I cut off the neck rail and am going to mount a thick cross bar across (2" - 2.5") the "hockey sticks" then mount the neck rail on on that cross bar. That should move the neck rail about 3" closer to the guitar bodies which will greatly decrease the angle of the neck.
well when you get it perfected let me know . I need one to mount up on the wall
what if ya give the base high heels? know what I mean?
Maybe make a little adapter to fit into and over the neck notch to push it outward some?
Blond tinted lacquer applied. Today and tomorrow numerous coats of clear
A little fret work on the walnut neck before spraying sanding sealer.
More work on the revival of this project.
After getting the cupped fretboard back down it wasn't perfectly level so I stripped down my No 5 and stuck sandpaper to its sole and leveled it between the 1st and 18th fret, the rest falls away so I'm going to leave it as is.
I've also ordered some parts to keep me commited, if I have the hardware laying around it makes finish line seem closer. So far the nut, tuners and control plate have arrived.
And stained the mahogany body before spraying sealer and then grain filling. It's indigo. Sort of blue. Am I tempting fate Roger?
Don't know if it will help but my basic nut making is shown on page two as well as how I take all the various measurements
I use two measurements for nut slot depth - I measure each string's clearance at the first fret and I double check by fretting at the third (which also holds the string on the 2nd) and measure (or "ping") at one. I want very small but detectable clearance - in the order of 3 or 4 thousands of an inch. I also work very carefully to the final measurement - you can always take a little more off but its real hard to put it back on.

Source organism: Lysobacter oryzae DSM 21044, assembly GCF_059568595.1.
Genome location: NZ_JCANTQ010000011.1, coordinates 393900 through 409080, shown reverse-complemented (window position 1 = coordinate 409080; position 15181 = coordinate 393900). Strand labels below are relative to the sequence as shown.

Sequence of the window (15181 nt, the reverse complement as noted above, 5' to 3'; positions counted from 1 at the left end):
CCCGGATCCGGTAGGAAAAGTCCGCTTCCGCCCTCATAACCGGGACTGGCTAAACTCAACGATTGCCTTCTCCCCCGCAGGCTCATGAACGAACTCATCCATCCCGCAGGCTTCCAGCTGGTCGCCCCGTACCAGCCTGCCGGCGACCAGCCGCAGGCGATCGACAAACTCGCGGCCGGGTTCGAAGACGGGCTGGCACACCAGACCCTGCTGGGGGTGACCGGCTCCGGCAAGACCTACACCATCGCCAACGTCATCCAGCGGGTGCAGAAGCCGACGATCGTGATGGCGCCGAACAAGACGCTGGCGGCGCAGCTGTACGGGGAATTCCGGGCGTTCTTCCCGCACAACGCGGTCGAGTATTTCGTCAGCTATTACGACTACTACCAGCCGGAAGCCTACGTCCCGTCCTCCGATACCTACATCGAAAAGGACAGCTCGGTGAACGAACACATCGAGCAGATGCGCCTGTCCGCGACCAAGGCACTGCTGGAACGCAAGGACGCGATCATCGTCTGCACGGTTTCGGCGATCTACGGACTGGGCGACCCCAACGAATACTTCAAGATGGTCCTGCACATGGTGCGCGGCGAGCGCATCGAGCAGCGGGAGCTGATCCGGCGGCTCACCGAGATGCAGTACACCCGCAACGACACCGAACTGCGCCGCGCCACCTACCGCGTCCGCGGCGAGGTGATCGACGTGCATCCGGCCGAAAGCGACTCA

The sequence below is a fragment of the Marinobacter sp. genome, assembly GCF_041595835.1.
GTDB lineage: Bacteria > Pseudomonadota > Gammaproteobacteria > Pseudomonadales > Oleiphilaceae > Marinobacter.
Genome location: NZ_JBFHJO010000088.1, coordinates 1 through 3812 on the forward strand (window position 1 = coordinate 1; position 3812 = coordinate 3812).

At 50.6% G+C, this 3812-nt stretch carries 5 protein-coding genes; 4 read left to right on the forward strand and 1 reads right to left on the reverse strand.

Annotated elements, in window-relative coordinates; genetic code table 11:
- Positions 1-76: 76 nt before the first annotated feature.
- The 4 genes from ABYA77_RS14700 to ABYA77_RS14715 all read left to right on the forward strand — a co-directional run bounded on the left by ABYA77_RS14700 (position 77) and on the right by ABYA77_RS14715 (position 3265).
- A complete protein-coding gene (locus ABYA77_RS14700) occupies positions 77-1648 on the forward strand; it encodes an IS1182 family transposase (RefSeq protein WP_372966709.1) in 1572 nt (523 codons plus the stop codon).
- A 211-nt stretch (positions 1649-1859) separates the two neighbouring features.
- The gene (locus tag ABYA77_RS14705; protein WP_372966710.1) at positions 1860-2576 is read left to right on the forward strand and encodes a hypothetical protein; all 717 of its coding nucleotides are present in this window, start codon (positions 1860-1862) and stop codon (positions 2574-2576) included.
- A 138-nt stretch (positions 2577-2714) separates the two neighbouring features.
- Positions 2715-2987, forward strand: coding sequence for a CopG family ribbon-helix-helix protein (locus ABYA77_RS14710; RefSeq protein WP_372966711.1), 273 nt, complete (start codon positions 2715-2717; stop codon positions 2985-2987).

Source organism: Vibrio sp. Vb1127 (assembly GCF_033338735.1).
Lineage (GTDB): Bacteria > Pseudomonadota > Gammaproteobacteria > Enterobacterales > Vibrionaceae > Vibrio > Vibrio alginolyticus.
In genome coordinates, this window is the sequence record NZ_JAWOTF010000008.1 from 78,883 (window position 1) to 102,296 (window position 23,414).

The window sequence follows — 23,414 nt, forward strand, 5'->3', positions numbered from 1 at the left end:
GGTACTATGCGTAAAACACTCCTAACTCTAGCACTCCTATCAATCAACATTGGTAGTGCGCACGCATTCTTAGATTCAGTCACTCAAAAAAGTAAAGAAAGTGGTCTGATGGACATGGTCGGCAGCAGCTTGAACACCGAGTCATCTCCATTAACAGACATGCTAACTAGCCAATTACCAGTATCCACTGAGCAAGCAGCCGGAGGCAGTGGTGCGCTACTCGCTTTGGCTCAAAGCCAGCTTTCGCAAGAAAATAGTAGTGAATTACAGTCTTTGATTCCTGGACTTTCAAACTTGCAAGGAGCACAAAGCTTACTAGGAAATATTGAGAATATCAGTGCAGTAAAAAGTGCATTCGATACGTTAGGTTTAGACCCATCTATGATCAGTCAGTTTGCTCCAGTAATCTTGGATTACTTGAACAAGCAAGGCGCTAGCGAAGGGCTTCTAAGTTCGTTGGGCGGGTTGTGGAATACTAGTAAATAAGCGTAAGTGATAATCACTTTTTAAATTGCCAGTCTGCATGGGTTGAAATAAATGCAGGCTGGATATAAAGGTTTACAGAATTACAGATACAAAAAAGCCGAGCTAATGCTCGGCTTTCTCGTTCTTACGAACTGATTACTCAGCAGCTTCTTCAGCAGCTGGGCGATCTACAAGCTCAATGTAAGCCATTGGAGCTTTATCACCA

Slots should be a few thousands wider than the widest string you will be using - the easy way is to just use the next sized file but if that seems like too much you can rock the file slightly (caution, I broke a nut doing this). Last but not least, the strings should not be buried in the slots - the tops of wound strings can even stand a bit proud, the plane strings can be level or slightly buried.
Thanks for the ideas, guys. Every option has its benefits and drawbacks, and to be honest, I did well to not just smash it into a thousand bits. The first idea I had with a new crossbar is what stuck out in my head as being the easiest to implement, so by the time I'd posted that pic, I had already sawed off the neck rail.
I got some walnut milled up last night for the new cross bar and am working out proper angles now. Hope to have the new version assembled today. It's not going to be as clean or elegant as version 1, but it'll be more functional, which is what really counts I guess.
I could just view this as a prototype to make myself feel better about the failed aesthetics, but I have no plans to remake it, so I'll just live with it as a constant reminder to always take the physical environment into account when engineering something.
Honestly I liked it as ya did it... just keep a nice fender hot rod deluxe behind it or sumthin.... however!! I think we all know you got this lol